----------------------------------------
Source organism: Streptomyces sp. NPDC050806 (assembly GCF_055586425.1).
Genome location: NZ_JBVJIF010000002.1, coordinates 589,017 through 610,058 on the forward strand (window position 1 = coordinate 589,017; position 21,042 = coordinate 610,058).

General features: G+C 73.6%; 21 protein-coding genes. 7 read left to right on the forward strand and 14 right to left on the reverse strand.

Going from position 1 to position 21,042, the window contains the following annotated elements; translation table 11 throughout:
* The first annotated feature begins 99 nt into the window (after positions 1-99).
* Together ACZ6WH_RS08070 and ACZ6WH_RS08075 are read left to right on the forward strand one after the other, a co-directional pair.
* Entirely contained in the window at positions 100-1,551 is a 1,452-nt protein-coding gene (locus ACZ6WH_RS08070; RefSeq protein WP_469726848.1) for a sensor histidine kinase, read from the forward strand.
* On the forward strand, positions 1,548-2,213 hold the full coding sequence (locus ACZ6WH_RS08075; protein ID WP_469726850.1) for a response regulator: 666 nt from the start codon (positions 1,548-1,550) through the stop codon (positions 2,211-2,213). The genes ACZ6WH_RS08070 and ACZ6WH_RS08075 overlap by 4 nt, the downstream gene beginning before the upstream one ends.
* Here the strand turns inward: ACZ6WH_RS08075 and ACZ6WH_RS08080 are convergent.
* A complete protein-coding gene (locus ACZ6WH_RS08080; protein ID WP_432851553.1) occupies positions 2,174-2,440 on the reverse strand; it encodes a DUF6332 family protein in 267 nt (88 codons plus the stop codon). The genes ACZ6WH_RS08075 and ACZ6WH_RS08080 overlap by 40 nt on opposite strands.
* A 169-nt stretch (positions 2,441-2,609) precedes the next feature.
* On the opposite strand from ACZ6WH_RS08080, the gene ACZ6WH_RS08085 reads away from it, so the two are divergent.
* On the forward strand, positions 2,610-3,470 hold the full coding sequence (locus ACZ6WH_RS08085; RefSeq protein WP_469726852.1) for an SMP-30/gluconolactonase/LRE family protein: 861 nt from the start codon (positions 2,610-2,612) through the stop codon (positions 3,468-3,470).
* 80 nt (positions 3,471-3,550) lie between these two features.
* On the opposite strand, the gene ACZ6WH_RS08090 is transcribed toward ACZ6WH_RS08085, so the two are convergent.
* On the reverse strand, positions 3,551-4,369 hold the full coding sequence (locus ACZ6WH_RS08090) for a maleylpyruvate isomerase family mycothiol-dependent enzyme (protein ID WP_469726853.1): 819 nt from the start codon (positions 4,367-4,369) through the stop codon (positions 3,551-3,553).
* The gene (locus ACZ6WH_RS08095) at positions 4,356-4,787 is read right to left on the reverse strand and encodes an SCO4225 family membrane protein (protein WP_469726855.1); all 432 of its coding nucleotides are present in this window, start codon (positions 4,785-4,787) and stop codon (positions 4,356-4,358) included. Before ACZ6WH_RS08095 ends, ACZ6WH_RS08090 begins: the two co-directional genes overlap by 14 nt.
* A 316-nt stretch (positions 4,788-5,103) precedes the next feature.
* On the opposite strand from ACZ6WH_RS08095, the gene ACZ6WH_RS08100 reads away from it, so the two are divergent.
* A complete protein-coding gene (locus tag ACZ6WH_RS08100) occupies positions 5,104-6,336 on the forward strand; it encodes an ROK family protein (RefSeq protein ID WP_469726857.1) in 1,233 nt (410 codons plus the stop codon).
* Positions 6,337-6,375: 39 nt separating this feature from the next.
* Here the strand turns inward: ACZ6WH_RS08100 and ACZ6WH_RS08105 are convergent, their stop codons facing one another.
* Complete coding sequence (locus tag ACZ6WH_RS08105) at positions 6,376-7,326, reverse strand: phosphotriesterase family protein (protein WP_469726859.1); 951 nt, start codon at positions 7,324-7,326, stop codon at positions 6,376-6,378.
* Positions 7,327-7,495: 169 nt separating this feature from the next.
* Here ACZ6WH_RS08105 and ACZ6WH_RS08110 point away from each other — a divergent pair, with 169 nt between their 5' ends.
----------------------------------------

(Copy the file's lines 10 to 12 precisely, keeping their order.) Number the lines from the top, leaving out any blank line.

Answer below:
* A complete protein-coding gene (locus ACZ6WH_RS08080; protein ID WP_432851553.1) occupies positions 2,174-2,440 on the reverse strand; it encodes a DUF6332 family protein in 267 nt (88 codons plus the stop codon). The genes ACZ6WH_RS08075 and ACZ6WH_RS08080 overlap by 40 nt on opposite strands.
* A 169-nt stretch (positions 2,441-2,609) precedes the next feature.
* On the opposite strand from ACZ6WH_RS08080, the gene ACZ6WH_RS08085 reads away from it, so the two are divergent.